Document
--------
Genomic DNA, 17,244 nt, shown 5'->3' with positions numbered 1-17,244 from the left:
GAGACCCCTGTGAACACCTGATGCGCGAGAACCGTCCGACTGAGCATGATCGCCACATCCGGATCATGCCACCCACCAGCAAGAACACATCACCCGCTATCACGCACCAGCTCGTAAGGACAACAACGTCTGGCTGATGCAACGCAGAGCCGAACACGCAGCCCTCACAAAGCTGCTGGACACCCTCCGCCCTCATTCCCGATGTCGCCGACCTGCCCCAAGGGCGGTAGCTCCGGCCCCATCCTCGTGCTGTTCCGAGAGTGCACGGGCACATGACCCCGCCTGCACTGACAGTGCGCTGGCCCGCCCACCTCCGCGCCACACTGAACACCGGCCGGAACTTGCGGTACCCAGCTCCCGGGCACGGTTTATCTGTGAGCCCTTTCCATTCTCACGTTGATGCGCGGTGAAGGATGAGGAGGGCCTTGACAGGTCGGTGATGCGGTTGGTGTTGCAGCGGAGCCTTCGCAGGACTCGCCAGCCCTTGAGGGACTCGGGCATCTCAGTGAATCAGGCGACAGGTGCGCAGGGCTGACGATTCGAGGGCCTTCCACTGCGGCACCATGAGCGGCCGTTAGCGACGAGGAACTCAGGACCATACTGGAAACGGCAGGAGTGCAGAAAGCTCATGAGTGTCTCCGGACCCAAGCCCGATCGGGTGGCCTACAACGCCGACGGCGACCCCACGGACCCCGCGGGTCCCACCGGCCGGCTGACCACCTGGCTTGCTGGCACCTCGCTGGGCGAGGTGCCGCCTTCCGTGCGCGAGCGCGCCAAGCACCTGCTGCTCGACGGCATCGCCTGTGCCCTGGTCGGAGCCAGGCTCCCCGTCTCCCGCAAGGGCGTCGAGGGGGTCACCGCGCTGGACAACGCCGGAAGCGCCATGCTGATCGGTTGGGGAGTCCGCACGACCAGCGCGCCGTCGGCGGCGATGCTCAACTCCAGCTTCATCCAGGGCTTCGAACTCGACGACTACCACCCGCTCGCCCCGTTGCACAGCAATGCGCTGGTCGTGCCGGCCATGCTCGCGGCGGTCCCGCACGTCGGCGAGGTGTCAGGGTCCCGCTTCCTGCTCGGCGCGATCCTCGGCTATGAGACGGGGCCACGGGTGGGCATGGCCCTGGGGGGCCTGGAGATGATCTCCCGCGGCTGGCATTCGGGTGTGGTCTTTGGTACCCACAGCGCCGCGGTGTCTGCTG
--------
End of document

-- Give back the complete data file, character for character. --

Genomic DNA, 17,244 nt, shown 5'->3' with positions numbered 1-17,244 from the left:
GAGACCCCTGTGAACACCTGATGCGCGAGAACCGTCCGACTGAGCATGATCGCCACATCCGGATCATGCCACCCACCAGCAAGAACACATCACCCGCTATCACGCACCAGCTCGTAAGGACAACAACGTCTGGCTGATGCAACGCAGAGCCGAACACGCAGCCCTCACAAAGCTGCTGGACACCCTCCGCCCTCATTCCCGATGTCGCCGACCTGCCCCAAGGGCGGTAGCTCCGGCCCCATCCTCGTGCTGTTCCGAGAGTGCACGGGCACATGACCCCGCCTGCACTGACAGTGCGCTGGCCCGCCCACCTCCGCGCCACACTGAACACCGGCCGGAACTTGCGGTACCCAGCTCCCGGGCACGGTTTATCTGTGAGCCCTTTCCATTCTCACGTTGATGCGCGGTGAAGGATGAGGAGGGCCTTGACAGGTCGGTGATGCGGTTGGTGTTGCAGCGGAGCCTTCGCAGGACTCGCCAGCCCTTGAGGGACTCGGGCATCTCAGTGAATCAGGCGACAGGTGCGCAGGGCTGACGATTCGAGGGCCTTCCACTGCGGCACCATGAGCGGCCGTTAGCGACGAGGAACTCAGGACCATACTGGAAACGGCAGGAGTGCAGAAAGCTCATGAGTGTCTCCGGACCCAAGCCCGATCGGGTGGCCTACAACGCCGACGGCGACCCCACGGACCCCGCGGGTCCCACCGGCCGGCTGACCACCTGGCTTGCTGGCACCTCGCTGGGCGAGGTGCCGCCTTCCGTGCGCGAGCGCGCCAAGCACCTGCTGCTCGACGGCATCGCCTGTGCCCTGGTCGGAGCCAGGCTCCCCGTCTCCCGCAAGGGCGTCGAGGGGGTCACCGCGCTGGACAACGCCGGAAGCGCCATGCTGATCGGTTGGGGAGTCCGCACGACCAGCGCGCCGTCGGCGGCGATGCTCAACTCCAGCTTCATCCAGGGCTTCGAACTCGACGACTACCACCCGCTCGCCCCGTTGCACAGCAATGCGCTGGTCGTGCCGGCCATGCTCGCGGCGGTCCCGCACGTCGGCGAGGTGTCAGGGTCCCGCTTCCTGCTCGGCGCGATCCTCGGCTATGAGACGGGGCCACGGGTGGGCATGGCCCTGGGGGGCCTGGAGATGATCTCCCGCGGCTGGCATTCGGGTGTGGTCTTTGGTACCCACAGCGCCGCGGTGTCTGCTG